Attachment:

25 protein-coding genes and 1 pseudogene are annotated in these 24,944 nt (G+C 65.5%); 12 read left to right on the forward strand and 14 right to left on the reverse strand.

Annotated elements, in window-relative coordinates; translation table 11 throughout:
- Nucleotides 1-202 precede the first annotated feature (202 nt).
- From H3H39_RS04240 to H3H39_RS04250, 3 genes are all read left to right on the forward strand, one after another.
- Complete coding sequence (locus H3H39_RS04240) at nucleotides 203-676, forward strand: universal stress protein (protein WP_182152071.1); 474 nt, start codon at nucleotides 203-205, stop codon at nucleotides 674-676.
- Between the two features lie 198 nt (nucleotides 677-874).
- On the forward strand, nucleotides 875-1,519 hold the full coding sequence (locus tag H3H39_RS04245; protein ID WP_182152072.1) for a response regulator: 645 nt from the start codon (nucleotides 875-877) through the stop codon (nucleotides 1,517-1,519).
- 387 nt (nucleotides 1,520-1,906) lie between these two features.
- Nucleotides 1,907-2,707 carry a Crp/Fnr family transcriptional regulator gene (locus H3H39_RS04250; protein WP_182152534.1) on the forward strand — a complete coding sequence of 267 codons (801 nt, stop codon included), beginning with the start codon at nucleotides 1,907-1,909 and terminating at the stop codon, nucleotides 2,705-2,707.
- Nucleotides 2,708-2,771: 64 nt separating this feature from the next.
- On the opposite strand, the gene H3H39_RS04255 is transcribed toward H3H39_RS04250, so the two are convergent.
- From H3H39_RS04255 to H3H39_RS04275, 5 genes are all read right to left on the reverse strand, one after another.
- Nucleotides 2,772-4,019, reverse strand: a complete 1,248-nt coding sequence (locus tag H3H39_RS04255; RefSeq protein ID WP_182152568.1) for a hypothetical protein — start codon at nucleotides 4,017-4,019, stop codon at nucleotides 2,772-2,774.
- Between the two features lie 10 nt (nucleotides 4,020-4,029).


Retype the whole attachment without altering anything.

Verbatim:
25 protein-coding genes and 1 pseudogene are annotated in these 24,944 nt (G+C 65.5%); 12 read left to right on the forward strand and 14 right to left on the reverse strand.

Annotated elements, in window-relative coordinates; translation table 11 throughout:
- Nucleotides 1-202 precede the first annotated feature (202 nt).
- From H3H39_RS04240 to H3H39_RS04250, 3 genes are all read left to right on the forward strand, one after another.
- Complete coding sequence (locus H3H39_RS04240) at nucleotides 203-676, forward strand: universal stress protein (protein WP_182152071.1); 474 nt, start codon at nucleotides 203-205, stop codon at nucleotides 674-676.
- Between the two features lie 198 nt (nucleotides 677-874).
- On the forward strand, nucleotides 875-1,519 hold the full coding sequence (locus tag H3H39_RS04245; protein ID WP_182152072.1) for a response regulator: 645 nt from the start codon (nucleotides 875-877) through the stop codon (nucleotides 1,517-1,519).
- 387 nt (nucleotides 1,520-1,906) lie between these two features.
- Nucleotides 1,907-2,707 carry a Crp/Fnr family transcriptional regulator gene (locus H3H39_RS04250; protein WP_182152534.1) on the forward strand — a complete coding sequence of 267 codons (801 nt, stop codon included), beginning with the start codon at nucleotides 1,907-1,909 and terminating at the stop codon, nucleotides 2,705-2,707.
- Nucleotides 2,708-2,771: 64 nt separating this feature from the next.
- On the opposite strand, the gene H3H39_RS04255 is transcribed toward H3H39_RS04250, so the two are convergent.
- From H3H39_RS04255 to H3H39_RS04275, 5 genes are all read right to left on the reverse strand, one after another.
- Nucleotides 2,772-4,019, reverse strand: a complete 1,248-nt coding sequence (locus tag H3H39_RS04255; RefSeq protein ID WP_182152568.1) for a hypothetical protein — start codon at nucleotides 4,017-4,019, stop codon at nucleotides 2,772-2,774.
- Between the two features lie 10 nt (nucleotides 4,020-4,029).